- Financial literacy and stock market participation (2007)
- Individuals are increasingly put in charge of their financial security after retirement. Moreover, the supply of complex financial products has increased considerably over the years. However, we still have little or no information about whether individuals have the financial knowledge and skills to navigate this new financial environment. To better understand financial literacy and its relation to financial decision-making, we have devised two special modules for the DNB Household Survey. We have designed questions to measure numeracy and basic knowledge related to the working of inflation and interest rates, as well as questions to measure more advanced financial knowledge related to financial market instruments (stocks, bonds, and mutual funds). We evaluate the importance of financial literacy by studying its relation to the stock market: Are more financially knowledgeable individuals more likely to hold stocks? To assess the direction of causality, we make use of questions measuring financial knowledge before investing in the stock market. We find that, while the understanding of basic economic concepts related to inflation and interest rate compounding is far from perfect, it outperforms the limited knowledge of stocks and bonds, the concept of risk diversification, and the working of financial markets. We also find that the measurement of financial literacy is very sensitive to the wording of survey questions. This provides additional evidence for limited financial knowledge. Finally, we report evidence of an independent effect of financial literacy on stock market participation: Those who have low financial literacy are significantly less likely to invest in stocks. JEL Classification: D91, G11, D80
- Debt literacy, financial experiences, and overindebtedness (2009)
- We analyze a national sample of Americans with respect to their debt literacy, financial experiences, and their judgments about the extent of their indebtedness. Debt literacy is measured by questions testing knowledge of fundamental concepts related to debt and by selfassessed financial knowledge. Financial experiences are the participants’ reported experiences with traditional borrowing, alternative borrowing, and investing activities. Overindebtedness is a self-reported measure. Overall, we find that debt literacy is low: only about one-third of the population seems to comprehend interest compounding or the workings of credit cards. Even after controlling for demographics, we find a strong relationship between debt literacy and both financial experiences and debt loads. Specifically, individuals with lower levels of debt literacy tend to transact in high-cost manners, incurring higher fees and using high-cost borrowing. In applying our results to credit cards, we estimate that as much as one-third of the charges and fees paid by less knowledgeable individuals can be attributed to ignorance. The less knowledgeable also report that their debt loads are excessive or that they are unable to judge their debt position. JEL Classification: D14, D91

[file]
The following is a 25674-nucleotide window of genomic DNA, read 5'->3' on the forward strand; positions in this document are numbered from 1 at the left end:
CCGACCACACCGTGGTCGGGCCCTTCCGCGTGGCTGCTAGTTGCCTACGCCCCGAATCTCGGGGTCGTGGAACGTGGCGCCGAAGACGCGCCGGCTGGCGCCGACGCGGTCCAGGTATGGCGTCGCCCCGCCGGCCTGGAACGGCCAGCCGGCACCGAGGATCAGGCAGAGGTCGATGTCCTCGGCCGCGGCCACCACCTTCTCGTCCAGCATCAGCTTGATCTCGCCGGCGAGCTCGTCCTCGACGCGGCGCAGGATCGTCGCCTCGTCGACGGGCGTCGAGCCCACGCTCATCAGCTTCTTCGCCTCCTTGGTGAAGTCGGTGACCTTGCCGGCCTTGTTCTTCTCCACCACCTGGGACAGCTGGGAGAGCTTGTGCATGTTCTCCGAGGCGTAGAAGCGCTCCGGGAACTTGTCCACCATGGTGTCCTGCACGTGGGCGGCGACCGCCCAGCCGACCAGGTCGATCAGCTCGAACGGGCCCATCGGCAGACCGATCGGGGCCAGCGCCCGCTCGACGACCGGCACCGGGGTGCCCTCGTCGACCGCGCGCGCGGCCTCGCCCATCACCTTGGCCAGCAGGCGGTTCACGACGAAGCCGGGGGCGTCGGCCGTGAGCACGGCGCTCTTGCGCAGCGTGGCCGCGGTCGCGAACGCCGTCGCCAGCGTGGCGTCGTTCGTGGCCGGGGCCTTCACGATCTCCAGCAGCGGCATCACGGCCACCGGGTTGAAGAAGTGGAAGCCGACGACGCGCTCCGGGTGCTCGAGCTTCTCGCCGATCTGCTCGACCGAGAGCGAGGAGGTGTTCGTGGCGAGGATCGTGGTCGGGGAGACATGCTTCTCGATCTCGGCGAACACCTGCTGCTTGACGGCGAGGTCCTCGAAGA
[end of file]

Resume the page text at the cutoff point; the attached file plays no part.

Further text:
- Financial literacy : an essential tool for informed consumer choice? (2008)
- Increasingly, individuals are in charge of their own financial security and are confronted with ever more complex financial instruments. However, there is evidence that many individuals are not well-equipped to make sound saving decisions. This paper demonstrates widespread financial illiteracy among the U.S. population, particularly among specific demographic groups. Those with low education, women, African-Americans, and Hispanics display particularly low levels of literacy. Financial literacy impacts financial decision-making. Failure to plan for retirement, lack of participation in the stock market, and poor borrowing behavior can all be linked to ignorance of basic financial concepts. While financial education programs can result in improved saving behavior and financial decision-making, much can be done to improve these programs’ effectiveness.
- Planning and financial literacy : how do women fare? (2008)
- Many older US households have done little or no planning for retirement, and there is a substantial population that seems to undersave for retirement. Of particular concern is the relative position of older women, who are more vulnerable to old-age poverty due to their longer longevity. This paper uses data from a special module we devised on planning and financial literacy in the 2004 Health and Retirement Study. It shows that women display much lower levels of financial literacy than the older population as a whole. In addition, women who are less financially literate are also less likely to plan for retirement and be successful planners. These findings have important implications for policy and for programs aimed at fostering financial security at older ages.